Genworth Financial: Making Sense Of The LTC Troubles

| About: Genworth Financial, (GNW)


The company recently reported its Q2 2014 results, which showed continued improvement across the business, besides U.S. Long Term Care, where significant adverse losses were experienced.

There is still plenty to like about Genworth, mainly the company's outstanding leadership and leading position in various insurance markets, particularly U.S. LTC where the company has >40% market share.

The adverse LTC losses have resulted in another review of the business, the results of which will be released prior to Q3 results and could include significant value impairments.

Valuing LTC and the rest of the business separately based on a range of potential outcomes, I came up with a weighted average price target of $16.06 or 19% upside.

This also accounts for additional 8-10% annualized returns. It seems attractive on average, but an estimated 35% chance of substantial permanent capital loss is outside my risk profile.

Genworth Financial (NYSE:GNW) recently reported its Q2 2014 financial results. Most of the business continued to make progress in what has been an awesome turnaround over the past 18 months led by new CEO Thomas McInerney that will probably make a great insurance turnaround case study in a few years. The notable exception, however, was the company's Long Term Care "LTC" business, which experienced adverse loss severity, leaving many wondering whether the company will have to change its loss assumptions and possibly shore up reserves with a loss adjustment expense, diminishing book value, normalized earnings power, and ultimately shareholder value. The stock is down 17.5% since the company reported, as investors await the results of a LTC review prior to the Q3 earnings release.

Genworth is a stock I've owned in the past. I often see opportunity in situations involving extreme market negativity; the company has an outstanding leader, and the stock is down big and looks cheap by most surface-level metrics. It's worth a look to say the least.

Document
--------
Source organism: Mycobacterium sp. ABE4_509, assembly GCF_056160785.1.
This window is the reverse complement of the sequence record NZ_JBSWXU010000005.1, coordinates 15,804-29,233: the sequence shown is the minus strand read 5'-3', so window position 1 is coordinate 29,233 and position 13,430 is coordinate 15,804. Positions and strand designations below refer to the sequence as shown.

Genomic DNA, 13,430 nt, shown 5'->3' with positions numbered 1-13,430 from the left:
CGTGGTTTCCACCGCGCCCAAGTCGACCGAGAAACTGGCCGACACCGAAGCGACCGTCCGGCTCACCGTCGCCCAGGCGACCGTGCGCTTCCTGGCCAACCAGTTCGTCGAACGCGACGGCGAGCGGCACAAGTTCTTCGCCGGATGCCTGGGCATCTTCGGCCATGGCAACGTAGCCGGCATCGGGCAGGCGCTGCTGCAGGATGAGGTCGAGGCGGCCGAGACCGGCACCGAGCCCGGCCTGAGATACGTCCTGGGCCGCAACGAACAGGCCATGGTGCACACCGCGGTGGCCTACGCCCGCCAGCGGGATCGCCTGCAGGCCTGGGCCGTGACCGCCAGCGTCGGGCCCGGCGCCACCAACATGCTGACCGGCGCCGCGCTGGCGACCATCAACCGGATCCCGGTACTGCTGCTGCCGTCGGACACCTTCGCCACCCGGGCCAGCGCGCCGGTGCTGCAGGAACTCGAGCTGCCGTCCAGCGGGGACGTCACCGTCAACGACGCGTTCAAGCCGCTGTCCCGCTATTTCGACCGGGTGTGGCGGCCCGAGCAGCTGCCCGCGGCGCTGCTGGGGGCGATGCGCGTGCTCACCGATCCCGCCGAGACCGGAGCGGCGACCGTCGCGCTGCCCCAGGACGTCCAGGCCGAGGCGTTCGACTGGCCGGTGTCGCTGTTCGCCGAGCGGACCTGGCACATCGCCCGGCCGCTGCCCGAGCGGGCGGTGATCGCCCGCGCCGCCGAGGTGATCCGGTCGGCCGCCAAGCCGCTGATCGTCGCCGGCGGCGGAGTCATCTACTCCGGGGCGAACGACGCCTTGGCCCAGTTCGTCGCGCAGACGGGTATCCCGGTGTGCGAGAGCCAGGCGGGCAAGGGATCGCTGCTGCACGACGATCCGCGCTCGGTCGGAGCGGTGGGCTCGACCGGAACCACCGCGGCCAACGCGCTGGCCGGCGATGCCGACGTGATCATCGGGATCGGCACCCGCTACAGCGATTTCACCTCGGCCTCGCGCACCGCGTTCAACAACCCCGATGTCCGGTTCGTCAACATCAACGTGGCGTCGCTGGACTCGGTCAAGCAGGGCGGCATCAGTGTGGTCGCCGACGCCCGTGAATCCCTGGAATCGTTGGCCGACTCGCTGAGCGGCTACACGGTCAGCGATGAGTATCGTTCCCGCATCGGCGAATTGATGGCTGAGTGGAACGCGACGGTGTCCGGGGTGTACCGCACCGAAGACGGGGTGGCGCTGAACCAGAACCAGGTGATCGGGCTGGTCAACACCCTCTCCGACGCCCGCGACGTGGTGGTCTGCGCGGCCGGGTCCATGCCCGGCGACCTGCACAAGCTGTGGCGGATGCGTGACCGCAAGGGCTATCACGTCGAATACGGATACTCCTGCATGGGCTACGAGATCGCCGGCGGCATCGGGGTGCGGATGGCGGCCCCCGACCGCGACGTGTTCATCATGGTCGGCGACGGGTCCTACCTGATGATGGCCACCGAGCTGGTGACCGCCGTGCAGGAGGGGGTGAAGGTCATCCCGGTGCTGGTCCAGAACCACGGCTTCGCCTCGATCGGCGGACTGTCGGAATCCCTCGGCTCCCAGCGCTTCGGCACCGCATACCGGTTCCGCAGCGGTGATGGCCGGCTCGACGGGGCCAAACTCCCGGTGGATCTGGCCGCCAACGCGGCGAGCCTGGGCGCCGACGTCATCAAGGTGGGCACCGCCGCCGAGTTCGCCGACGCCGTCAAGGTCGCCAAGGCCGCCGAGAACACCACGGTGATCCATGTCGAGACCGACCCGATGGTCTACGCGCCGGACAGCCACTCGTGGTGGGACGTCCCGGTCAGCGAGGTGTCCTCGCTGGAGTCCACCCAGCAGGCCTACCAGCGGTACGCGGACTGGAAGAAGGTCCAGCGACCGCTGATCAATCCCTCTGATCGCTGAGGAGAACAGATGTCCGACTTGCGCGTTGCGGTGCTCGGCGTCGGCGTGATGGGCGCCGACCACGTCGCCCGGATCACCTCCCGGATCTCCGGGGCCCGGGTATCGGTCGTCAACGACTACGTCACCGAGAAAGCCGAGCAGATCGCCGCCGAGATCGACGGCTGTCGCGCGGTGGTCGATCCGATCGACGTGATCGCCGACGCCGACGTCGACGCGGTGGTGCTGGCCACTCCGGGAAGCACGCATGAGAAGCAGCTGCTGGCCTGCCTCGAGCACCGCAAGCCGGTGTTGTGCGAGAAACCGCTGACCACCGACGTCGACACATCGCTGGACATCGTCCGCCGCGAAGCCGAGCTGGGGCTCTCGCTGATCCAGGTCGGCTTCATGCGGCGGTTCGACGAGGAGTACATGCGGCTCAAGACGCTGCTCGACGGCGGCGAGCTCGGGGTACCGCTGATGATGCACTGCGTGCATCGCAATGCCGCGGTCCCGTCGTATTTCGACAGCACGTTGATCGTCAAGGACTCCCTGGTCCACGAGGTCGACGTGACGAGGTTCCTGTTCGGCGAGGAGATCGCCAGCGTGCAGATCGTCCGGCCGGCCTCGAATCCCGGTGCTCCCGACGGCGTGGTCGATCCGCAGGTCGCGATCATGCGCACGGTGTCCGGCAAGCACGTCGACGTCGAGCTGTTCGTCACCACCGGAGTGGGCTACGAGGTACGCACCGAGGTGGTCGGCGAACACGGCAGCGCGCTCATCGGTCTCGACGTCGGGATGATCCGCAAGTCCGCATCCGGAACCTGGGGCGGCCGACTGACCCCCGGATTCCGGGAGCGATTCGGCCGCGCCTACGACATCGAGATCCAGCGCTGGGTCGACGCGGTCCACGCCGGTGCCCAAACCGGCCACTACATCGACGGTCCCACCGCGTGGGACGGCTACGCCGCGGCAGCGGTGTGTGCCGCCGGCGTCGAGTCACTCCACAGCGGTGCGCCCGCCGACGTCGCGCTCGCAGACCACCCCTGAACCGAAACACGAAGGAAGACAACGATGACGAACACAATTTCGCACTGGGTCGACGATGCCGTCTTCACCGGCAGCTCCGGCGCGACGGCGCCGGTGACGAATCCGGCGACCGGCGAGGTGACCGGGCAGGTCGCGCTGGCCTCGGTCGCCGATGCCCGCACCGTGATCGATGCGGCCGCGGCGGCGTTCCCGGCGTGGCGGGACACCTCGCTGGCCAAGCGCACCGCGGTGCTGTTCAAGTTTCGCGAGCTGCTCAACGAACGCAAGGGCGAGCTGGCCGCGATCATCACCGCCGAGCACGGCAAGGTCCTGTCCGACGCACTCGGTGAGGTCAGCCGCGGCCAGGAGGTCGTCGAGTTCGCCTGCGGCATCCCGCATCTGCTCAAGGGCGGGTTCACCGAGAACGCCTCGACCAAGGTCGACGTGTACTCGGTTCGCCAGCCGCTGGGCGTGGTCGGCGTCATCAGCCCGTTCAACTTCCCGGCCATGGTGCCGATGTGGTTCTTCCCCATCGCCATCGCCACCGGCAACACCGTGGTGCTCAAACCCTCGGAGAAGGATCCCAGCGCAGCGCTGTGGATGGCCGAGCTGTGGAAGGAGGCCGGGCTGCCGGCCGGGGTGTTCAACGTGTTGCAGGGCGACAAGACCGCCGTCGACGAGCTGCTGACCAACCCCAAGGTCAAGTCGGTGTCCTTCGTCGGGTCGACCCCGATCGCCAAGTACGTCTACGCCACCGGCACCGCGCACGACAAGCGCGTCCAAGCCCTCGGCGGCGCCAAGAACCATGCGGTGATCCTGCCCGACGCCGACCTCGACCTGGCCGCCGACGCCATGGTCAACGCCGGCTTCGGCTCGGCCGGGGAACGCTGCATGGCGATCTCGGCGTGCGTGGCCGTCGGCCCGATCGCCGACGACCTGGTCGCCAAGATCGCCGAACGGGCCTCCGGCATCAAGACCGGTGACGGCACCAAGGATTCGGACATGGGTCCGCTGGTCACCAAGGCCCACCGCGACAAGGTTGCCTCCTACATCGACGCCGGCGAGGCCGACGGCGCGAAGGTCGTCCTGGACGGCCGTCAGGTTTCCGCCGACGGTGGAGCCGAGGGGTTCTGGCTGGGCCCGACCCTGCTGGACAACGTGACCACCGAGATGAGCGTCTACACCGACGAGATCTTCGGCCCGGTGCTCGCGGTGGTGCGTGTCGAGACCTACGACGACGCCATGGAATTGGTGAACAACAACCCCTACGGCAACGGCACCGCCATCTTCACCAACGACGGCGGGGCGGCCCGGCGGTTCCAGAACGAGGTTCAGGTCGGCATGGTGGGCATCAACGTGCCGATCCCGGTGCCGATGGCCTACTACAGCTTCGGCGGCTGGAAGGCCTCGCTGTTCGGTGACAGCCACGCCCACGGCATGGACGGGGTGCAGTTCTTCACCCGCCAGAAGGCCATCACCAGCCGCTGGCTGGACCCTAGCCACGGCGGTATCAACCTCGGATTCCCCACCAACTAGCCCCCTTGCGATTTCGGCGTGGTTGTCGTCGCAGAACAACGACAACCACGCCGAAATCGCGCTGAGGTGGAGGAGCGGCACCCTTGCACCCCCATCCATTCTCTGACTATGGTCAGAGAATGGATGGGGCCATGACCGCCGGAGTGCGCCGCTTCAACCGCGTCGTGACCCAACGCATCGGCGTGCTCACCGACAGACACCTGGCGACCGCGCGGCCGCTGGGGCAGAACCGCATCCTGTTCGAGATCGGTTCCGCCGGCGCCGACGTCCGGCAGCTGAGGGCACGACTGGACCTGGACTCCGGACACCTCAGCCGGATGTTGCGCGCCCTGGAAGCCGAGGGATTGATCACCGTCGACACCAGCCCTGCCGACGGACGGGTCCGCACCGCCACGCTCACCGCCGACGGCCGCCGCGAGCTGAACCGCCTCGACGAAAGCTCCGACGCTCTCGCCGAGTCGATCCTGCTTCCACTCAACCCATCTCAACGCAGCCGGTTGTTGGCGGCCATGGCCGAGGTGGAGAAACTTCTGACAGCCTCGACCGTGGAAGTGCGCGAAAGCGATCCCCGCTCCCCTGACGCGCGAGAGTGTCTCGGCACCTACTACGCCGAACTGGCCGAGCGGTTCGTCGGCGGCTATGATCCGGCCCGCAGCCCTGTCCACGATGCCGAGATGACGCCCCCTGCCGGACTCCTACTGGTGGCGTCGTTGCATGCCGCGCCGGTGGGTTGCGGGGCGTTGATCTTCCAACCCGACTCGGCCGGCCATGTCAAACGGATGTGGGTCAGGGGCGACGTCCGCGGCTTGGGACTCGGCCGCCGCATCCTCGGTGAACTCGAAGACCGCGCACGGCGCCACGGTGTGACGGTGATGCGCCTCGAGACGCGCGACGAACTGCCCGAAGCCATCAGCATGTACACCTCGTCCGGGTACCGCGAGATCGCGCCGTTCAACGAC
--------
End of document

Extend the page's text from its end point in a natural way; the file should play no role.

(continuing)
In this article, I will try to determine whether the LTC issues are a deal-breaker or whether this is a late-game opportunity to get in on a turnaround that still has legs.


Insurance is a complicated business and I have no actuarial training. Faced with complexity in investing, I've found it helpful to keep things simple and stick to what I know. One good step to make things much simpler in evaluating GNW is to distinguish LTC from the rest of the business. The two are performing very differently and should be treated as such. So in valuing GNW, I will value LTC and the rest of the business separately.


Last December, the company released the results of a detailed review of LTC reserve adequacy based on data as of 9/30/13. There were many moving parts in the analysis, including assumptions regarding the magnitude of premium increases on in-force policies that the company has petitioned states for, discount rates, forward lapse, interest, morbidity, and mortality rates, and so on. The bottom line is that the company concluded the NPV of all cash flows in the LTC business was a GAAP +$4B and statutory $4.6B:

Source: GNW 12/4/13 LTV Review Presentation

If you ascribe to the view that a business is essentially worth the present value of all future cash flows, then, assuming conservatively and accurately construed, this represents the value of GNW's LTC business.

Many investors suspect, as does GNW management, that the recent adverse loss experience will necessitate changes in the assumptions that resulted in this value and ultimately impair it. Most of the above main inputs are unlikely to change. The only variable, other than Present Value of Future Claims & Expenses "PVFCE," that some might think needs adjustment is Present Value of Future Premiums, but by all accounts management seems to believe the state in-force premium rate approvals are meeting expectations and so I doubt there will be any material adjustment. The adverse loss experience was clearly quite disappointing to management though, so there is a very good chance that PVFCE will increase. The question is - by how much?